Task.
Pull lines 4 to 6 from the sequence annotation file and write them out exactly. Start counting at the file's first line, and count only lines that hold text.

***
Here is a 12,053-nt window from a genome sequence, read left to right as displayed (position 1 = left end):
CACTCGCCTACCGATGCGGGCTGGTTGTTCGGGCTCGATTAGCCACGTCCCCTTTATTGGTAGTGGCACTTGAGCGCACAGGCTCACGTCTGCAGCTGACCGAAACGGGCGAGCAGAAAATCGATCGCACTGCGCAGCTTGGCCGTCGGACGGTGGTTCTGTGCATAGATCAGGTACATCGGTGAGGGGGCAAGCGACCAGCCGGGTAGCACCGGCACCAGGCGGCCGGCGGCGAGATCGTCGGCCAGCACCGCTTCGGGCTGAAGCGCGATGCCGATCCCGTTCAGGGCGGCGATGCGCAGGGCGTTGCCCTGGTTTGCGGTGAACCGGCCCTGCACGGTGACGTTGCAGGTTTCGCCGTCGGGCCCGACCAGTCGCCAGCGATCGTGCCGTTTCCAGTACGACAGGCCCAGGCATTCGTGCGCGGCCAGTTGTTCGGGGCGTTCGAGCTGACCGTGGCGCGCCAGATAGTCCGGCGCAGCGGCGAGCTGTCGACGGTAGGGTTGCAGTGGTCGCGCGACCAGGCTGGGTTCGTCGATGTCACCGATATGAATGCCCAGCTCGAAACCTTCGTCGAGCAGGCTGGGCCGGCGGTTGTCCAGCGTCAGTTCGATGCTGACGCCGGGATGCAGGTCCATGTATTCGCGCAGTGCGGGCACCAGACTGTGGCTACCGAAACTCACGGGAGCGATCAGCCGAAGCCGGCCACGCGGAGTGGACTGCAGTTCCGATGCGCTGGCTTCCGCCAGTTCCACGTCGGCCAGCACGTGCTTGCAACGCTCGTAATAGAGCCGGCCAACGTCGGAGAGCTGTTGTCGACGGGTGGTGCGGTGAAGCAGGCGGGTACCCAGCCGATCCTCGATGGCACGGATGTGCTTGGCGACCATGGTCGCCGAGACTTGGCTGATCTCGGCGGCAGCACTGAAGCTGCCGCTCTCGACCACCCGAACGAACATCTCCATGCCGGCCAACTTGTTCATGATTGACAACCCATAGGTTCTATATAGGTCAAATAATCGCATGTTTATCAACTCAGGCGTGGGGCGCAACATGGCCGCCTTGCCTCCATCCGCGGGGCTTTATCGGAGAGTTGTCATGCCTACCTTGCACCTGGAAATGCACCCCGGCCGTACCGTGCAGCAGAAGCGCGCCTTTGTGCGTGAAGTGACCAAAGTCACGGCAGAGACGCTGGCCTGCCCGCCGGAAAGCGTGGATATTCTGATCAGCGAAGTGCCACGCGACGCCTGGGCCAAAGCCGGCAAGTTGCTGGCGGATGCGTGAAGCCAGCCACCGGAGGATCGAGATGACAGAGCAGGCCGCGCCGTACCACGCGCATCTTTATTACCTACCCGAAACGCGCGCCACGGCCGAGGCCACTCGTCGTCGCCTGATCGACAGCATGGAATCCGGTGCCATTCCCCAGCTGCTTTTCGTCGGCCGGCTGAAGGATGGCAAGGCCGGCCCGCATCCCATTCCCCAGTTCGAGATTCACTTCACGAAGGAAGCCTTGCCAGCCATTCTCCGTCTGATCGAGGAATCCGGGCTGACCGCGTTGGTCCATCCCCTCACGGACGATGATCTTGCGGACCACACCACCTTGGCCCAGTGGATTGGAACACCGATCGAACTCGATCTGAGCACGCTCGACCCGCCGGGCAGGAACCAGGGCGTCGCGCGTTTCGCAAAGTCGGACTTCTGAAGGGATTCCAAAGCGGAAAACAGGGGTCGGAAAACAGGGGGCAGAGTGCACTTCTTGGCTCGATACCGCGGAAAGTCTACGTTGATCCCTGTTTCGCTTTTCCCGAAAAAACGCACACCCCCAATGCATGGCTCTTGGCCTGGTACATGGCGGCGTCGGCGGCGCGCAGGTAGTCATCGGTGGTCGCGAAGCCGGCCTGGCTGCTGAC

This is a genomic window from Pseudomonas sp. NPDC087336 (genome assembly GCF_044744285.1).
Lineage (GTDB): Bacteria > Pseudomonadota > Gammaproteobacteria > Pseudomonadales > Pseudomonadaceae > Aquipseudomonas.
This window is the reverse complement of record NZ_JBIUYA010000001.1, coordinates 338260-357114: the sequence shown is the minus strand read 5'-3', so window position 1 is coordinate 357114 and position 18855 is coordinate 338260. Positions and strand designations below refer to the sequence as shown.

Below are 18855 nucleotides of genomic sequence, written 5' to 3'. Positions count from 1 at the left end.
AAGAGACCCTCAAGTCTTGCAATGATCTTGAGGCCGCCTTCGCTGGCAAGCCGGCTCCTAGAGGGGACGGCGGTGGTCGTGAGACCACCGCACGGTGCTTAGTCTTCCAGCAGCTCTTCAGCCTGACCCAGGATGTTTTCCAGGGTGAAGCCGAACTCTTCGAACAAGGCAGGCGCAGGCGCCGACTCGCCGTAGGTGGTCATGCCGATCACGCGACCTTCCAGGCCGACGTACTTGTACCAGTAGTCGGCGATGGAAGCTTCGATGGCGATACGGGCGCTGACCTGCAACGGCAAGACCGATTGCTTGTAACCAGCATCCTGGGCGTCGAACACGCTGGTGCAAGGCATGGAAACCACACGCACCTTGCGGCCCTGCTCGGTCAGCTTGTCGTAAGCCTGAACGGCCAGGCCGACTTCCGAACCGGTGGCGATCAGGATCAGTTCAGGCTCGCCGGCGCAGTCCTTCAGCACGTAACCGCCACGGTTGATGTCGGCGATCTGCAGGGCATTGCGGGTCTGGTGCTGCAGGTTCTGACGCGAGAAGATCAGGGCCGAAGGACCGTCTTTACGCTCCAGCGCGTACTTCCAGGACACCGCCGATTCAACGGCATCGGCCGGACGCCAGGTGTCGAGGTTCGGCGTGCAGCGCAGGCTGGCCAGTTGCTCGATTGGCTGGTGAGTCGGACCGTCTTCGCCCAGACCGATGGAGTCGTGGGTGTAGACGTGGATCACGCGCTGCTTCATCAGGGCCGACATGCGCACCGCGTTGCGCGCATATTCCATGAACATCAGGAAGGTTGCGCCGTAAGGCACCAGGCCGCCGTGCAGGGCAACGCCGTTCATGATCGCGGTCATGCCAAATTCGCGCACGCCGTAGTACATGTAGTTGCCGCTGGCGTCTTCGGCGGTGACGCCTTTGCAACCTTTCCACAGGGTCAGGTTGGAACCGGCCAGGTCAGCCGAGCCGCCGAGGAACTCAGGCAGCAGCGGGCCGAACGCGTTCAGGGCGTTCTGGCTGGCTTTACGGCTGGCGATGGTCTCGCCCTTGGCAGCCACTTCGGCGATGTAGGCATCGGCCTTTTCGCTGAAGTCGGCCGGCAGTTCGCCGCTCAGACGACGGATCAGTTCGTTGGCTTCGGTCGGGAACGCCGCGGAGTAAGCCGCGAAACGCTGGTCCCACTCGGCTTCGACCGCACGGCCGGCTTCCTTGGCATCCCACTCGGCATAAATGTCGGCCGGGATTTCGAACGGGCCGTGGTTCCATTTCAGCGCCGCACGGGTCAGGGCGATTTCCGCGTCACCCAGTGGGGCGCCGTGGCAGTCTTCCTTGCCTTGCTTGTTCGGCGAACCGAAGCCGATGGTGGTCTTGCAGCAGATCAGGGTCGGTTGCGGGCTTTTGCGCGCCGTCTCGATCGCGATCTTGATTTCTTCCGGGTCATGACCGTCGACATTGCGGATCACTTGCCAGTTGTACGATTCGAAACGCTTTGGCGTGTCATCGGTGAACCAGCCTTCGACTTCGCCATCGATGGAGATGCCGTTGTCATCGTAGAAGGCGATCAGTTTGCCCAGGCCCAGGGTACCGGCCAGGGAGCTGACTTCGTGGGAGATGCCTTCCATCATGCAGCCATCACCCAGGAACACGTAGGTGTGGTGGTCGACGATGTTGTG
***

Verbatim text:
Lineage (GTDB): Bacteria > Pseudomonadota > Gammaproteobacteria > Pseudomonadales > Pseudomonadaceae > Aquipseudomonas.
This window is the reverse complement of record NZ_JBIUYA010000001.1, coordinates 338260-357114: the sequence shown is the minus strand read 5'-3', so window position 1 is coordinate 357114 and position 18855 is coordinate 338260. Positions and strand designations below refer to the sequence as shown.

Below are 18855 nucleotides of genomic sequence, written 5' to 3'. Positions count from 1 at the left end.